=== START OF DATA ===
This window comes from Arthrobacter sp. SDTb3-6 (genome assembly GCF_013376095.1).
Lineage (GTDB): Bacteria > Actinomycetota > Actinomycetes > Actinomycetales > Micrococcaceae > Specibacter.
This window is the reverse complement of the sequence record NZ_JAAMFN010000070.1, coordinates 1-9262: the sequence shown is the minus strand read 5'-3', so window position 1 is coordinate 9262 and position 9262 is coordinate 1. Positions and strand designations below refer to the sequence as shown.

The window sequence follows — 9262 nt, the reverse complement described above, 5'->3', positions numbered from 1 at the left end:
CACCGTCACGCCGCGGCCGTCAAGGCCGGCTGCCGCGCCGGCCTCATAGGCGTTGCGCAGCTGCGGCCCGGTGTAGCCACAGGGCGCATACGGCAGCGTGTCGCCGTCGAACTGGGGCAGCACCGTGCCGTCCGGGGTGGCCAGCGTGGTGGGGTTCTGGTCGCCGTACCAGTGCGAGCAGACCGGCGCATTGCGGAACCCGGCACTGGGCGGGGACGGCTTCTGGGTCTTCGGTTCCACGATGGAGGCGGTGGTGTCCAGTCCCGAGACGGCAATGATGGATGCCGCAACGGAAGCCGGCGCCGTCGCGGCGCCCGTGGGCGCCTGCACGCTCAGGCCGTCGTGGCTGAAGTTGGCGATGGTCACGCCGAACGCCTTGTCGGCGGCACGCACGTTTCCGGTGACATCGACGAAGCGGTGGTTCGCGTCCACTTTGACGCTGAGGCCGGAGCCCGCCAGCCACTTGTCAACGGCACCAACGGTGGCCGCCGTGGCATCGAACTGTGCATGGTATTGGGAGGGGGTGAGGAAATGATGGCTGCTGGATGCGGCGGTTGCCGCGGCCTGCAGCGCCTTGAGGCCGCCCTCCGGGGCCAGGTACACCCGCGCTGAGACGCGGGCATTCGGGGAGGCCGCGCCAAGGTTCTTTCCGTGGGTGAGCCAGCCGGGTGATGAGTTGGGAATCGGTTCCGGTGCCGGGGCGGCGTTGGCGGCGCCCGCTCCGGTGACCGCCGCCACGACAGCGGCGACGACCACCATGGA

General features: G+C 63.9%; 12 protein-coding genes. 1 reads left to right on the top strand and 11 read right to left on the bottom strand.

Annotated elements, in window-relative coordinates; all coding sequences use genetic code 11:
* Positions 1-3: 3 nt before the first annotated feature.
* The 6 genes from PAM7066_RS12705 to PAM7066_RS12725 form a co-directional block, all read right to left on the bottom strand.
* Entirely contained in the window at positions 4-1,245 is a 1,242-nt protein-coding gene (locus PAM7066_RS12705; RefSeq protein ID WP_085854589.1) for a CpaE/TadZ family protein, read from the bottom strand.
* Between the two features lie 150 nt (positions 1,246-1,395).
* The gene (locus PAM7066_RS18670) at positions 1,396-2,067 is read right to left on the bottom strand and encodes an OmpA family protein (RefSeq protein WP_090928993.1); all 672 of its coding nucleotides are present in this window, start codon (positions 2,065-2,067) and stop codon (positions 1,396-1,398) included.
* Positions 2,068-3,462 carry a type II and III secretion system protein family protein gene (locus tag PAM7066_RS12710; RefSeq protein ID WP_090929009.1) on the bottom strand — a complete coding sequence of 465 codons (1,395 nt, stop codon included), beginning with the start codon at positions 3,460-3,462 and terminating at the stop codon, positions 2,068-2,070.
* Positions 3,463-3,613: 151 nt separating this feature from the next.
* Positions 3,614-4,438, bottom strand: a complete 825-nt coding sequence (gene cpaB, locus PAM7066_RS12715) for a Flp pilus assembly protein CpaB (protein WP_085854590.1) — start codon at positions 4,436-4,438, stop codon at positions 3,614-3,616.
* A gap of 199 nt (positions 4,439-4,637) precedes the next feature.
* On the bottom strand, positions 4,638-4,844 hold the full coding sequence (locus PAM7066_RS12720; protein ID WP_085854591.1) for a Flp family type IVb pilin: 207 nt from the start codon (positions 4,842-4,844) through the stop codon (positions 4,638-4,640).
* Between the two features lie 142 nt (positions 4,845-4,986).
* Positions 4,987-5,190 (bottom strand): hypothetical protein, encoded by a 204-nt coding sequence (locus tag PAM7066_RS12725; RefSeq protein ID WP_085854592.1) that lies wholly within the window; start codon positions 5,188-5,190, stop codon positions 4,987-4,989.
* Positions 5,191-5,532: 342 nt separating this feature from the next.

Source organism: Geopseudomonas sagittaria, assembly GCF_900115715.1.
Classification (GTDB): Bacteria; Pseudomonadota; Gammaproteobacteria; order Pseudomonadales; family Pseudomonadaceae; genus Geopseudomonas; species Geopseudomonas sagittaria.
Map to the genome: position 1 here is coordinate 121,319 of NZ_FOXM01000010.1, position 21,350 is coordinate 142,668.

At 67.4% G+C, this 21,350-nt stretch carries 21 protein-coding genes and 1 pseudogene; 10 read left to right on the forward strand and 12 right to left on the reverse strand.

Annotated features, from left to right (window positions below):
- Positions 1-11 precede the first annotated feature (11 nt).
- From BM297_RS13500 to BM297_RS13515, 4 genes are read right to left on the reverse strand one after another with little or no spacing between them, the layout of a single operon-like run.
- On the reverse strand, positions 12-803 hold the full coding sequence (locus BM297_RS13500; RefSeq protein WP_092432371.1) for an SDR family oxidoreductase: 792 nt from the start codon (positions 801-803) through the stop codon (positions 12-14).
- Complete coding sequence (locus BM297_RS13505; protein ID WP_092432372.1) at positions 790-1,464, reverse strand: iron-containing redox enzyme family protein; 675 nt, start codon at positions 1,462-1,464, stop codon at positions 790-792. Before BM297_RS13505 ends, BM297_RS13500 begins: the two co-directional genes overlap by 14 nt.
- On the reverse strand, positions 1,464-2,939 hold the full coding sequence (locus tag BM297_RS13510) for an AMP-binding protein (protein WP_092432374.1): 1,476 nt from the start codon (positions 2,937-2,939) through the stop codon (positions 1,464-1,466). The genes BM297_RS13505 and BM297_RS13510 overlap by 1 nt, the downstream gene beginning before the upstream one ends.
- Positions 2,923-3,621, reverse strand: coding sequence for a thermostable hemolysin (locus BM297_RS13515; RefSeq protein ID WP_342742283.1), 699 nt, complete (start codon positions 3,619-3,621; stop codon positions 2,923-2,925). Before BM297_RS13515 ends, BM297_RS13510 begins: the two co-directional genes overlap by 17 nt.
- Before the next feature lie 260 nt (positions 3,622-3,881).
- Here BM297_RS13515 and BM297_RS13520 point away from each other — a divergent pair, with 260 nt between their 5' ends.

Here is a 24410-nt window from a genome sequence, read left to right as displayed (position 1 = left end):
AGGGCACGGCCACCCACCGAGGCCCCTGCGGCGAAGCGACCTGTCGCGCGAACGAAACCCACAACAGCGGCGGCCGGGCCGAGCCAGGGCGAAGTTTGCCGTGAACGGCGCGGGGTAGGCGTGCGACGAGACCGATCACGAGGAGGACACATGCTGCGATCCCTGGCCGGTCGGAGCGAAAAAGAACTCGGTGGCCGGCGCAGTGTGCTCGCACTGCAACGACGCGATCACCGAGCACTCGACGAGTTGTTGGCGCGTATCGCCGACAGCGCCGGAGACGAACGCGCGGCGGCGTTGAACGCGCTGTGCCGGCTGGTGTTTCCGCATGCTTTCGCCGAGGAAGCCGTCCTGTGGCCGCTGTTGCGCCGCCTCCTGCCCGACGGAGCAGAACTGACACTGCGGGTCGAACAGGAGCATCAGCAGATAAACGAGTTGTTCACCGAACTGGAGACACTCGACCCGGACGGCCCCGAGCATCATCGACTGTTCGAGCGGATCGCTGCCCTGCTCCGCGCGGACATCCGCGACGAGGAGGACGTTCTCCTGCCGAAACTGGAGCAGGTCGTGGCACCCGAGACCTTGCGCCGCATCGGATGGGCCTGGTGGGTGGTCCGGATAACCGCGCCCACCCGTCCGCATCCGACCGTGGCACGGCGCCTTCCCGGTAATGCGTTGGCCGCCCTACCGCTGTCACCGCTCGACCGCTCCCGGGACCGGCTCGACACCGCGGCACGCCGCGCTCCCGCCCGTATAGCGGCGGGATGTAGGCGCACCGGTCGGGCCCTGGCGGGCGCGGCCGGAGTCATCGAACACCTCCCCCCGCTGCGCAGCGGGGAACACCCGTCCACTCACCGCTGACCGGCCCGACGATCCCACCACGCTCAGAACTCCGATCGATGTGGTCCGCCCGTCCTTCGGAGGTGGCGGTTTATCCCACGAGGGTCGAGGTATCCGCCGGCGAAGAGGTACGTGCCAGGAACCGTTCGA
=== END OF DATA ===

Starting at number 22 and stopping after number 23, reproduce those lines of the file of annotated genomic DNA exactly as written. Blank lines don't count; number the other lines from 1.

Classification (GTDB): Bacteria; Pseudomonadota; Gammaproteobacteria; order Pseudomonadales; family Pseudomonadaceae; genus Geopseudomonas; species Geopseudomonas sagittaria.
Map to the genome: position 1 here is coordinate 121,319 of NZ_FOXM01000010.1, position 21,350 is coordinate 142,668.